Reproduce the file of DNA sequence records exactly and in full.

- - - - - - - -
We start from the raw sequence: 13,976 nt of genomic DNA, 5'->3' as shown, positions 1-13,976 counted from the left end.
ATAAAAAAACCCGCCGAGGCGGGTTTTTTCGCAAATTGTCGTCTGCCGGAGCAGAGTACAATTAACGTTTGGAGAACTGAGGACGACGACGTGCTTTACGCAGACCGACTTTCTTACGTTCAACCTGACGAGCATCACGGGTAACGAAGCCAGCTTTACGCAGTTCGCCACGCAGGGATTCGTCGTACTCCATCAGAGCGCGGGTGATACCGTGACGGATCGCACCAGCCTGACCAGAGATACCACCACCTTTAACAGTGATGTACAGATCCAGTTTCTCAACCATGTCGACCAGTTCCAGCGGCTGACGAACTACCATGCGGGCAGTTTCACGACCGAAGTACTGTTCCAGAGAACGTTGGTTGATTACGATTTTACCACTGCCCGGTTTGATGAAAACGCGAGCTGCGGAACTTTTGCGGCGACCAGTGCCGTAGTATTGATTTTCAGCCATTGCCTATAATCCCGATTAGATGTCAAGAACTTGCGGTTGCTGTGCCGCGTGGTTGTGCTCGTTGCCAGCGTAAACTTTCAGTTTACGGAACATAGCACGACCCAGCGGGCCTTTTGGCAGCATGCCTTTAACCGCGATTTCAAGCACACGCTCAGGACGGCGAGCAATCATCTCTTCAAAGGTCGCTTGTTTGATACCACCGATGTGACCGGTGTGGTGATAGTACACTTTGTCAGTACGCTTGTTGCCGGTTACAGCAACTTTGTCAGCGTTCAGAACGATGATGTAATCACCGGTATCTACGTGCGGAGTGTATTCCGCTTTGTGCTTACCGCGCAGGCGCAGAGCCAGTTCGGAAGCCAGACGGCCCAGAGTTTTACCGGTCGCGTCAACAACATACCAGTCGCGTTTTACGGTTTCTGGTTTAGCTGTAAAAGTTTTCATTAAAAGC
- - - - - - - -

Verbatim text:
We start from the raw sequence: 13,976 nt of genomic DNA, 5'->3' as shown, positions 1-13,976 counted from the left end.
ATAAAAAAACCCGCCGAGGCGGGTTTTTTCGCAAATTGTCGTCTGCCGGAGCAGAGTACAATTAACGTTTGGAGAACTGAGGACGACGACGTGCTTTACGCAGACCGACTTTCTTACGTTCAACCTGACGAGCATCACGGGTAACGAAGCCAGCTTTACGCAGTTCGCCACGCAGGGATTCGTCGTACTCCATCAGAGCGCGGGTGATACCGTGACGGATCGCACCAGCCTGACCAGAGATACCACCACCTTTAACAGTGATGTACAGATCCAGTTTCTCAACCATGTCGACCAGTTCCAGCGGCTGACGAACTACCATGCGGGCAGTTTCACGACCGAAGTACTGTTCCAGAGAACGTTGGTTGATTACGATTTTACCACTGCCCGGTTTGATGAAAACGCGAGCTGCGGAACTTTTGCGGCGACCAGTGCCGTAGTATTGATTTTCAGCCATTGCCTATAATCCCGATTAGATGTCAAGAACTTGCGGTTGCTGTGCCGCGTGGTTGTGCTCGTTGCCAGCGTAAACTTTCAGTTTACGGAACATAGCACGACCCAGCGGGCCTTTTGGCAGCATGCCTTTAACCGCGATTTCAAGCACACGCTCAGGACGGCGAGCAATCATCTCTTCAAAGGTCGCTTGTTTGATACCACCGATGTGACCGGTGTGGTGATAGTACACTTTGTCAGTACGCTTGTTGCCGGTTACAGCAACTTTGTCAGCGTTCAGAACGATGATGTAATCACCGGTATCTACGTGCGGAGTGTATTCCGCTTTGTGCTTACCGCGCAGGCGCAGAGCCAGTTCGGAAGCCAGACGGCCCAGAGTTTTACCGGTCGCGTCAACAACATACCAGTCGCGTTTTACGGTTTCTGGTTTAGCTGTAAAAGTTTTCATTAAAAGC